Initial Explosion Ripped Through Gasoline Creation Unit
A week after a Wisconsin oil refinery explosion, investigators and company
officials are finally releasing essential information related to the cause
of the accident. They jointly released a statement that indicates the
initial explosion at the Husky Energy refinery in Superior, Wisconsin,
occurred in the fluid catalytic cracking (FCC) unit. This information
was confirmed by the U.S. Chemical Safety and Hazard Investigation Board.
The FCC unit is the part of a refinery in which crude oil is heated and
extraction occurs to create gasoline and other petroleum-based products.
Hazardous chemicals are also involved in the heating and extraction process
in the FCC unit. These hazardous chemicals include hydrogen fluoride.
Although the location of the primary explosion is now revealed, investigators
have not yet announced why the FCC unit failed. The U.S. Chemical Safety
and Hazard Investigation Board backed up lack of information at the moment
and stated that not enough data has been gathered and analyzed to definitively
state why the FCC unit failed and the explosion occurred.
Forced Evacuation After Explosion
In the aftermath of the Wisconsin oil refinery explosion, a state of emergency
was declared and thousands of nearby residents were forced to evacuate
their homes. The evacuation was not ordered as a result of the intense
fire or fear that it would spread. Moreover, the state of emergency was
not declared out of a concern that additional explosions might harm the
public in the proximity of the refinery.
Rather, the state of emergency and mandatory evacuation were ordered because
of the possible release of hydrogen fluoride in the massive smoke plumes
that blew out following the explosion. Because this dangerous chemical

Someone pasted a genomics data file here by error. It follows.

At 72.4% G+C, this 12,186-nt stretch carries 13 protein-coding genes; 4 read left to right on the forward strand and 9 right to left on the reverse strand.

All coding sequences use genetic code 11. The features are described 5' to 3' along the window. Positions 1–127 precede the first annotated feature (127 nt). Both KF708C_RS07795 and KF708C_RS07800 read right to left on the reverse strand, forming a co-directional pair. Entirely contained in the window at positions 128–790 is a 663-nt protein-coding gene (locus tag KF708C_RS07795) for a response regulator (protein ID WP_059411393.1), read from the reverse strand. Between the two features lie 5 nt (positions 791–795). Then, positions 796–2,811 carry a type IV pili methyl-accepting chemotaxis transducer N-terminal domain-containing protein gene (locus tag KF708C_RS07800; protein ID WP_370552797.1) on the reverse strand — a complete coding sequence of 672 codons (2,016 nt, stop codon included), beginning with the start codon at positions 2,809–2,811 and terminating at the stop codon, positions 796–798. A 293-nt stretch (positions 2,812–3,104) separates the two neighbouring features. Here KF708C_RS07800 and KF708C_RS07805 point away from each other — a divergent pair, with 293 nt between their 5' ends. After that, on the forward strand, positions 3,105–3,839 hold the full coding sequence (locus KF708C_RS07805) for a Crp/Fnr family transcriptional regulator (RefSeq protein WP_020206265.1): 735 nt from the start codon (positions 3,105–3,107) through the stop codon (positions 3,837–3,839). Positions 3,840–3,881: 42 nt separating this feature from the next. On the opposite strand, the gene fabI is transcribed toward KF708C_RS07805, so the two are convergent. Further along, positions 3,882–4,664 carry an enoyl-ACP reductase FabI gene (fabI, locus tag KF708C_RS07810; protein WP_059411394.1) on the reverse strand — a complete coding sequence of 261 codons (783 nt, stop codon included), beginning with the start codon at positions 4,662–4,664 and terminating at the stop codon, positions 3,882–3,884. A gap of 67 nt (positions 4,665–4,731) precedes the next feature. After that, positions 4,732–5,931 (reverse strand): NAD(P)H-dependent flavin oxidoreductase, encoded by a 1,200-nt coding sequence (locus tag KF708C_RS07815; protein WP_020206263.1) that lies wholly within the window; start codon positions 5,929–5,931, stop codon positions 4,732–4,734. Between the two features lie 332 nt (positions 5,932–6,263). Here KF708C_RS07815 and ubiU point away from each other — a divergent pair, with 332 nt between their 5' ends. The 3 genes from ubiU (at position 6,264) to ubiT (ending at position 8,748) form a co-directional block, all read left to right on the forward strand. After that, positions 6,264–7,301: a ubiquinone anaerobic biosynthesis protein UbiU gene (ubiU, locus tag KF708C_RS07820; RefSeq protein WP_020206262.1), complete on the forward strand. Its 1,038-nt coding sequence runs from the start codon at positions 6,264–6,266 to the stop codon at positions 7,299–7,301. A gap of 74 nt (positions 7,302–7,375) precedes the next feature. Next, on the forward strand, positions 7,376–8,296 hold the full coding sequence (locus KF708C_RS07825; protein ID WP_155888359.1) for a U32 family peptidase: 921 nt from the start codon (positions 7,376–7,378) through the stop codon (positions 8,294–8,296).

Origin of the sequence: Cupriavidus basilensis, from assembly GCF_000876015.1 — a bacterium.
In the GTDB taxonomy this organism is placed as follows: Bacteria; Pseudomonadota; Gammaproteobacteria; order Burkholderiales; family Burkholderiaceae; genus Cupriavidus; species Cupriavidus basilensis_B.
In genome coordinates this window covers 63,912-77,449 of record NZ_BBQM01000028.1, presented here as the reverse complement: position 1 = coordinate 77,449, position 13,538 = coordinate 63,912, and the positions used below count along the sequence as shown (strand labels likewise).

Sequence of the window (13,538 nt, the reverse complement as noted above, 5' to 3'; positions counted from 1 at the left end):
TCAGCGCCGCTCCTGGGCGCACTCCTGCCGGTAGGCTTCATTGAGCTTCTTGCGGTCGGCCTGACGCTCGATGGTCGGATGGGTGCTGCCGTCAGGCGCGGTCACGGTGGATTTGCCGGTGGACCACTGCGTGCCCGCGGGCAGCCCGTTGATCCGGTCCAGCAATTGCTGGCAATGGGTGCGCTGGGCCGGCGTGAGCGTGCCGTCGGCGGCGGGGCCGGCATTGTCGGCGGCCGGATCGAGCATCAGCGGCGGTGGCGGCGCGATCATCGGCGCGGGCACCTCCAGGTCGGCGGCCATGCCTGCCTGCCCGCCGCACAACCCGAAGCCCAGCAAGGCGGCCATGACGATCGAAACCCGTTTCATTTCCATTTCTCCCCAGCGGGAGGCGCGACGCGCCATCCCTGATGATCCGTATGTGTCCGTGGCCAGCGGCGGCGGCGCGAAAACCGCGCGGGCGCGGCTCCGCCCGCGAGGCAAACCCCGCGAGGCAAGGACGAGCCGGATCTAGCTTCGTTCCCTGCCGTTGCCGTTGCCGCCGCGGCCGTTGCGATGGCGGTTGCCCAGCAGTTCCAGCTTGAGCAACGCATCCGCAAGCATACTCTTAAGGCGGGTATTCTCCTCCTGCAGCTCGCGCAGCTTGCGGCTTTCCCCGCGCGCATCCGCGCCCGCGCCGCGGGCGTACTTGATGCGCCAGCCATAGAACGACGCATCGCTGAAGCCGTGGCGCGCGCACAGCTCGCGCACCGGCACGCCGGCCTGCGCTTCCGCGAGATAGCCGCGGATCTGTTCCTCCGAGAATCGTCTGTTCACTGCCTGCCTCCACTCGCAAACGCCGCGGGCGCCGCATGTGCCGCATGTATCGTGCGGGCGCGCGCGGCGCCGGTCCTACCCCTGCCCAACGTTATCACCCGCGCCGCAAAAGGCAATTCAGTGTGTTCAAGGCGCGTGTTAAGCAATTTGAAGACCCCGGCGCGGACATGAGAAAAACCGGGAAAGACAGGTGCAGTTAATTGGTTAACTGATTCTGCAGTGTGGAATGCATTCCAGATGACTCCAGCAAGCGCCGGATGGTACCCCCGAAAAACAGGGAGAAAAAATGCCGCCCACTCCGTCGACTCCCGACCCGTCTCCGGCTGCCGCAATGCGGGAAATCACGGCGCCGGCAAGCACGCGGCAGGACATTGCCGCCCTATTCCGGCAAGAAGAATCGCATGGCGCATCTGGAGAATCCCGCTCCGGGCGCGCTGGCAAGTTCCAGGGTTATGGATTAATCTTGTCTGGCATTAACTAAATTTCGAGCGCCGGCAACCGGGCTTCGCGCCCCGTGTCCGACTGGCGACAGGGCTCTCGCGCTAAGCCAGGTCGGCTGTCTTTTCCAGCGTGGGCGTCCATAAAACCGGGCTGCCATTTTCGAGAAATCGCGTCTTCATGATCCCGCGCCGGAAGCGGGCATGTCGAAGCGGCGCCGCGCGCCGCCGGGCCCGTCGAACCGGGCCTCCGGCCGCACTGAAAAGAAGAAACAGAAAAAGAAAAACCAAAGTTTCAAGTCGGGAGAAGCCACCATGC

is used in the FCC unit as part of the refining process, the preliminary
conclusion has been that the smoke plumes contained that gas.
As noted, hydrogen fluoride is described as a highly dangerous gas. When
the gas comes into contact with moisture, it forms "corrosive and
penetrating hydrofluoric acid upon contact with moisture," according
to the Occupational Safety and Health Administration. In addition, the
gas can cause blindness by rapid destruction of the corneas.
Public Officials Call for Ban on Hydrogen Fluoride
In the aftermath of the Wisconsin oil refinery explosion, public officials,
including mayors in communities near the plant, called for a ban on the
use of hydrogen fluoride in the petroleum refining process. The Mayor
of Duluth, Wisconsin stated:
"We welcome their investment in our economies and the good paying
jobs this work provides. However, choosing the known risks of hydrogen
fluoride is not something that is in keeping with the premise of being
a good corporate partner. It elevates the danger to our environment and
our people." In response, the refinery stated that it could consider
alternatives to hydrogen fluoride during the plant rebuilding process.
Immediate Injuries in Wisconsin Oil Refinery Explosion
Six people were taken to area hospitals in the immediate aftermath of the
Wisconsin oil refinery explosion. There were no fatalities. The status
of all six injured people was not available. The speculation was that
they had all been released from hospitals a week after the explosion.
No other details were available on their injuries.
Injuries to General Public
Investigators have not released any information about the specific impact
the release of hydrogen fluoride, or other harmful gasses or substances,
may have had on members of the general public. Indeed, it is possible
that members of the public could have faced exposure to harmful chemicals
as a result of the explosion that results in health complications that
may not become evident for some time.
Oil Refinery Explosion Hotline
A grim reality is that oil refinery explosions, and explosions at chemical
and other types of plants, occur with shocking frequency. Some of the
injuries and fatalities are immediate, or nearly so. Others are not.
If you, or a loved one, has been in the proximity of an oil refinery explosion,
or similar type of event, you may have a number of significant questions
and concerns. If that is the case, the Oil Refinery Explosion Hotline
at (800) 349-0000 is staffed 24 hours a day, seven days a week, 52 weeks a year.
You can even schedule a meeting with an experienced, tenacious oil refinery
explosion injury lawyer from The Doan Law Firm, a nationwide firm with
offices located coast to coast. The Doan Law Firm can schedule an initial
consultation at any of its offices, at your home, at the hospital, or
even a virtual consultation online. There is no charge for an initial
consultation with The Doan Law Firm.
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